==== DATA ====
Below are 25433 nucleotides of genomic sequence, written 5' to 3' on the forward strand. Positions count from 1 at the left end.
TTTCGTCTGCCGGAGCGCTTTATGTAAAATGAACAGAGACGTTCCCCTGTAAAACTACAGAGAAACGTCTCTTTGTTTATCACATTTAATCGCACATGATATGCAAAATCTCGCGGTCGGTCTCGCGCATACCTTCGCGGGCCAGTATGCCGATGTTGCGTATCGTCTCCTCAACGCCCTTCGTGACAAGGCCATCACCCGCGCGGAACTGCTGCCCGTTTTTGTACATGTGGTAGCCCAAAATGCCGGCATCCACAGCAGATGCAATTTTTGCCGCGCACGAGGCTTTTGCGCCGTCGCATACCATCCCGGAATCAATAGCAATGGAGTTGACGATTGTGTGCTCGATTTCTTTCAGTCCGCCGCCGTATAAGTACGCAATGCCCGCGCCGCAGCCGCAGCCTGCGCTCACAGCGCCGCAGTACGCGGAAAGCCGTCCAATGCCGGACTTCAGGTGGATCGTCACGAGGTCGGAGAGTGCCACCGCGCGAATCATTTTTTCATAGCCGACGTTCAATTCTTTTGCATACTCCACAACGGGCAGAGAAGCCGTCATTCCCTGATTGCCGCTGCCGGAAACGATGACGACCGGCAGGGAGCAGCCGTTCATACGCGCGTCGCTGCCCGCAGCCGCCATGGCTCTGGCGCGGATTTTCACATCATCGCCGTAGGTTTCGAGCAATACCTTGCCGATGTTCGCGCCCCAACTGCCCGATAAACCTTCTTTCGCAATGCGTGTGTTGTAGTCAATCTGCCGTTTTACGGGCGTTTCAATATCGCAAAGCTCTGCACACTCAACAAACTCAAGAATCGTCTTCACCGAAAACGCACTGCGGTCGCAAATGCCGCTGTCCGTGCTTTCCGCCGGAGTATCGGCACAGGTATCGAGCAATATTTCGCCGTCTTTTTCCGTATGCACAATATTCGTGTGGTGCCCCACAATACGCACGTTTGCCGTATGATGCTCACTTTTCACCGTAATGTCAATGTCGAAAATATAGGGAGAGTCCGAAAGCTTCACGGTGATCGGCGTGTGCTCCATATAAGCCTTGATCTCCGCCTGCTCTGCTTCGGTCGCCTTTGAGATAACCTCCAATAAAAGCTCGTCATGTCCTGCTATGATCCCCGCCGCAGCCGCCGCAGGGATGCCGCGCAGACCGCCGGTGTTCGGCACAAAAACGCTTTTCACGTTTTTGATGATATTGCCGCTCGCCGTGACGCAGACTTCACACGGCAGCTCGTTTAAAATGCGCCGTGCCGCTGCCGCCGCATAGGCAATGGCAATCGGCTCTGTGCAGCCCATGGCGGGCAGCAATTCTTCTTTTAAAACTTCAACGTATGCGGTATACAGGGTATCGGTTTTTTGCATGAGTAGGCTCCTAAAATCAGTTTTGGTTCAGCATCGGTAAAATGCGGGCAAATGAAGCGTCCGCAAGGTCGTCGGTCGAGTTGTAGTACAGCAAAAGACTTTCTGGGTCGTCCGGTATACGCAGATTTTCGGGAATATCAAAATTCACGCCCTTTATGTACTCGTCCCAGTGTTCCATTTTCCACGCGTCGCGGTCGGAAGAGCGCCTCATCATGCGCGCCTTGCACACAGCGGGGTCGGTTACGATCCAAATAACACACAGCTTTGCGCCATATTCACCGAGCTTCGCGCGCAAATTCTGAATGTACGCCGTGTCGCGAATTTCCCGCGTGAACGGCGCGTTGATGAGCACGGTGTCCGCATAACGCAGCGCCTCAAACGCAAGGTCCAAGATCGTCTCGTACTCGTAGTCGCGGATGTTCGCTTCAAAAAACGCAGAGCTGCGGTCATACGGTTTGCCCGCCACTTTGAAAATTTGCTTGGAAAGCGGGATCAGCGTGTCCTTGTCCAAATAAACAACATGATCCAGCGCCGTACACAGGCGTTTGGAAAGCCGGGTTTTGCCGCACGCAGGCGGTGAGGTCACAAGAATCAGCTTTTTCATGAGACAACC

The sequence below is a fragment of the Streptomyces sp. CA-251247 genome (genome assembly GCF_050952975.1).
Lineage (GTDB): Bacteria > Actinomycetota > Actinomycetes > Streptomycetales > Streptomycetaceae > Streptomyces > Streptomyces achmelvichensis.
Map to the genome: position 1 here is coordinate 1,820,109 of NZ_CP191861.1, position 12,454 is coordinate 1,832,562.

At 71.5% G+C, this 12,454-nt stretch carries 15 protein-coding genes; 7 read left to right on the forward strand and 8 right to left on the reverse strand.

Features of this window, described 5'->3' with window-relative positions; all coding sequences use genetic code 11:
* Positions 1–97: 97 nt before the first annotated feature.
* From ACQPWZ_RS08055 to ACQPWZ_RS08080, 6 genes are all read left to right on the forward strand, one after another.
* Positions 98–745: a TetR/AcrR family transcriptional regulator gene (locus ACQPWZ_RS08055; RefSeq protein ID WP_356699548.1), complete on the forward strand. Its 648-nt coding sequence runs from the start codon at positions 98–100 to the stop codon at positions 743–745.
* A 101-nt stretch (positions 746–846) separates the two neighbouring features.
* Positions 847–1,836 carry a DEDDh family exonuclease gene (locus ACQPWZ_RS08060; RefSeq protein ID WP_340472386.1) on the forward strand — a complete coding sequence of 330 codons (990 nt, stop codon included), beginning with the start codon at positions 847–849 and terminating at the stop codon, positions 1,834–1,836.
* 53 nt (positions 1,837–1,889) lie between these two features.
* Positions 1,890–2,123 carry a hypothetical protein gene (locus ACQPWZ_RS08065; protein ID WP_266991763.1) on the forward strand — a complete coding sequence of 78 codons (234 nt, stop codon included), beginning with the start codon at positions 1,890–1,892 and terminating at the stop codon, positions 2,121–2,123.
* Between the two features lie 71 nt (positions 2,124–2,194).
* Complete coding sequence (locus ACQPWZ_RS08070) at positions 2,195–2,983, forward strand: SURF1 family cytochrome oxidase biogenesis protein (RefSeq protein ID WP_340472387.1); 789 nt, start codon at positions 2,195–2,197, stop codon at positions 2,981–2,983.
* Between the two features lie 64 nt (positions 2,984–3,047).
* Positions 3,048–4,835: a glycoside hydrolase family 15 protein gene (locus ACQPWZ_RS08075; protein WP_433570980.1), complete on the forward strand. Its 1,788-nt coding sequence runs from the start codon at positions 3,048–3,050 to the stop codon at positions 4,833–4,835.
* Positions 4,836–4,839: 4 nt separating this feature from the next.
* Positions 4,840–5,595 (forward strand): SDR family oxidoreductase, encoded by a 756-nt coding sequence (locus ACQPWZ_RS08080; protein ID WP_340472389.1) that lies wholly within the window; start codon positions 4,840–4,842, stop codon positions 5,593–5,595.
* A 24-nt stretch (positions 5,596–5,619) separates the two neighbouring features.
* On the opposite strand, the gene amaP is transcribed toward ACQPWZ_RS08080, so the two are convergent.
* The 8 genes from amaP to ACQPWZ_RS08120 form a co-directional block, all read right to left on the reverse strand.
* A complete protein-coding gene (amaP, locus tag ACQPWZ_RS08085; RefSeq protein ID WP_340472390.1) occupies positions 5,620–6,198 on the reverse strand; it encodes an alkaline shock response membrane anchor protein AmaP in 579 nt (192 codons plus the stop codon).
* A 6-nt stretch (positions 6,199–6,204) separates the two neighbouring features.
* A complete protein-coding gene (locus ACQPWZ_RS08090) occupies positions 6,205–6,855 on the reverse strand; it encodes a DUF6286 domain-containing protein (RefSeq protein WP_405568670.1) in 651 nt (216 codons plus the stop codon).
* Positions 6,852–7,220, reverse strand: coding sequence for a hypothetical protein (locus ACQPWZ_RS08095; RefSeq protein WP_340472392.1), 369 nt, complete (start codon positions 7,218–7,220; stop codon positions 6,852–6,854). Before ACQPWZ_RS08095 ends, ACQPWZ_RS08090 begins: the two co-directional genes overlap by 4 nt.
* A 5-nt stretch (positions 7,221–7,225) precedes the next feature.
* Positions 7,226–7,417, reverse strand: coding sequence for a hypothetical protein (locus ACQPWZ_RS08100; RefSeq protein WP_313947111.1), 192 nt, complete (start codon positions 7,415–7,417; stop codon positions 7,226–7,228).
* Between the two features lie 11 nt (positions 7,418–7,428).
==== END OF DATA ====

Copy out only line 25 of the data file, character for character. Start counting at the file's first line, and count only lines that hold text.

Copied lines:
* A 6-nt stretch (positions 6,199–6,204) separates the two neighbouring features.